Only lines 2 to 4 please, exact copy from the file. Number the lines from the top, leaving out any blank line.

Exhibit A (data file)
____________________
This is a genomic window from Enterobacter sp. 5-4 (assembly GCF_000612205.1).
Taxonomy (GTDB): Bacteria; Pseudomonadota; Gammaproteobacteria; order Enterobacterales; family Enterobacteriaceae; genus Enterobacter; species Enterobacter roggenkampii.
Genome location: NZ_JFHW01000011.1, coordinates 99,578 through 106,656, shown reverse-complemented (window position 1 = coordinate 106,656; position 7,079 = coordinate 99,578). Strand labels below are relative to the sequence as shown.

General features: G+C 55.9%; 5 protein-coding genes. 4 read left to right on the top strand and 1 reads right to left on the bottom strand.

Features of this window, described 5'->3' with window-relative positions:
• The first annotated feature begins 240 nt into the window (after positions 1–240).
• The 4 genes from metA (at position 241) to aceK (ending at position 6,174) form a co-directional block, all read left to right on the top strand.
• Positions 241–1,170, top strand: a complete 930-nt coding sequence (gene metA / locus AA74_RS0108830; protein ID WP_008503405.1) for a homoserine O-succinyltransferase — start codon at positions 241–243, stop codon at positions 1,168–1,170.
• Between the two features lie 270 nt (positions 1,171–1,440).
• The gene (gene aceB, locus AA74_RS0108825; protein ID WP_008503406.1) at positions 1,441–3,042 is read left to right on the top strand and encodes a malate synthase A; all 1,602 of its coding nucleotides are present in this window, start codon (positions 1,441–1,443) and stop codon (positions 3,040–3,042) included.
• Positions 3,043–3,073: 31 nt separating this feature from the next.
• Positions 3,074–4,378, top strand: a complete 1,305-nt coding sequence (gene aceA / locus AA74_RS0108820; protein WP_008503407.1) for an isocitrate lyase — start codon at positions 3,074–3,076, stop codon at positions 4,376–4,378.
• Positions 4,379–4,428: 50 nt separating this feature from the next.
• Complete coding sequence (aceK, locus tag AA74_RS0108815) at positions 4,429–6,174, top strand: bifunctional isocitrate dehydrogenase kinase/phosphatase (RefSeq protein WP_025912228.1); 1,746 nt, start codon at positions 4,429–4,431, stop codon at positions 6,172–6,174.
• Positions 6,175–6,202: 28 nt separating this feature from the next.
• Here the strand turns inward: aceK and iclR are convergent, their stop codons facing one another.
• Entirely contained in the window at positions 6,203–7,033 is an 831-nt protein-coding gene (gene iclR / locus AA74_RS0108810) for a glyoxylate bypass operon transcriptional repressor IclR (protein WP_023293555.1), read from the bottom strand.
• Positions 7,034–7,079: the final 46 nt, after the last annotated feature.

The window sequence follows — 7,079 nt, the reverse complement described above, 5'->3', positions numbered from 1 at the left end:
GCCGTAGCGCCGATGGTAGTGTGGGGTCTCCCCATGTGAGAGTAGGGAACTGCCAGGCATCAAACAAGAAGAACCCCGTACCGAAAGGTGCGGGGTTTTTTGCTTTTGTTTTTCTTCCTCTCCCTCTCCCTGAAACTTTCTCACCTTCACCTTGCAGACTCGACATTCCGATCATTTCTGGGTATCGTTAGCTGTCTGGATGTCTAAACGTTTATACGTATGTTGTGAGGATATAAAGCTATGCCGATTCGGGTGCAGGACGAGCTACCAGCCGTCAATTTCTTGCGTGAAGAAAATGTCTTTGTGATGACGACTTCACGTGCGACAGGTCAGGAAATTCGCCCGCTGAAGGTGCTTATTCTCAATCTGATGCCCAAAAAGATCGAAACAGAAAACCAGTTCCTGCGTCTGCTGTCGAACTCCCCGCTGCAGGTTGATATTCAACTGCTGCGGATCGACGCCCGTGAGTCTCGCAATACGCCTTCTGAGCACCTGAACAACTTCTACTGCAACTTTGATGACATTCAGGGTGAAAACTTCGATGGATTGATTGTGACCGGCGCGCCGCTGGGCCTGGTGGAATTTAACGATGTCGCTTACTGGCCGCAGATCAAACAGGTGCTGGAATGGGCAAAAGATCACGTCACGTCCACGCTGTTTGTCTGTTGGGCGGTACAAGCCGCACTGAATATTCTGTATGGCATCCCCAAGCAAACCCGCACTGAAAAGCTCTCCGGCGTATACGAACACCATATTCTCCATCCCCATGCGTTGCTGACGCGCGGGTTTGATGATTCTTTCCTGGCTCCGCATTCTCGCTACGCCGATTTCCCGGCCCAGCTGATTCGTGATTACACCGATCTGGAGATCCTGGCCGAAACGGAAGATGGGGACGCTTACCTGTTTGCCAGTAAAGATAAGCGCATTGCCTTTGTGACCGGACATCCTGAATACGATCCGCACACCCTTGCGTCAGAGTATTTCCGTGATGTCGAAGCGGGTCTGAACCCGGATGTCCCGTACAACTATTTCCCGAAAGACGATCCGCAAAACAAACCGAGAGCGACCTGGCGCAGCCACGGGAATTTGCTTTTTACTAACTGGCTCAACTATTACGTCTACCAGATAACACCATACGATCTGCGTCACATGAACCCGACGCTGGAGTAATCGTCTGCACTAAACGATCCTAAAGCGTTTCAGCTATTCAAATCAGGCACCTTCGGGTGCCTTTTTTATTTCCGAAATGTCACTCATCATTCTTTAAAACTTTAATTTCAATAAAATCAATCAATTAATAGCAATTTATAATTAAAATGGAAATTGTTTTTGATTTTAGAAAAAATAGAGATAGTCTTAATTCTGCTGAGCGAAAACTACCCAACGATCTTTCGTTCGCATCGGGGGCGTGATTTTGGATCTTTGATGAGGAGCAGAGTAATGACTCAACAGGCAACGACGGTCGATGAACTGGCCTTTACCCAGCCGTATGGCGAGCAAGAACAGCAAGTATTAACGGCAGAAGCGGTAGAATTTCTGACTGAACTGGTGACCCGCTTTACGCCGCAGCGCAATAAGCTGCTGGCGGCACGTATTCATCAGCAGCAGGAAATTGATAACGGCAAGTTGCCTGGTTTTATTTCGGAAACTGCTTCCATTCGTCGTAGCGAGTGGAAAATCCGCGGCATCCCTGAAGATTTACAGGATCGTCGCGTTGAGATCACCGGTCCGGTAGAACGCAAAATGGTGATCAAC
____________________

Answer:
Taxonomy (GTDB): Bacteria; Pseudomonadota; Gammaproteobacteria; order Enterobacterales; family Enterobacteriaceae; genus Enterobacter; species Enterobacter roggenkampii.
Genome location: NZ_JFHW01000011.1, coordinates 99,578 through 106,656, shown reverse-complemented (window position 1 = coordinate 106,656; position 7,079 = coordinate 99,578). Strand labels below are relative to the sequence as shown.

General features: G+C 55.9%; 5 protein-coding genes. 4 read left to right on the top strand and 1 reads right to left on the bottom strand.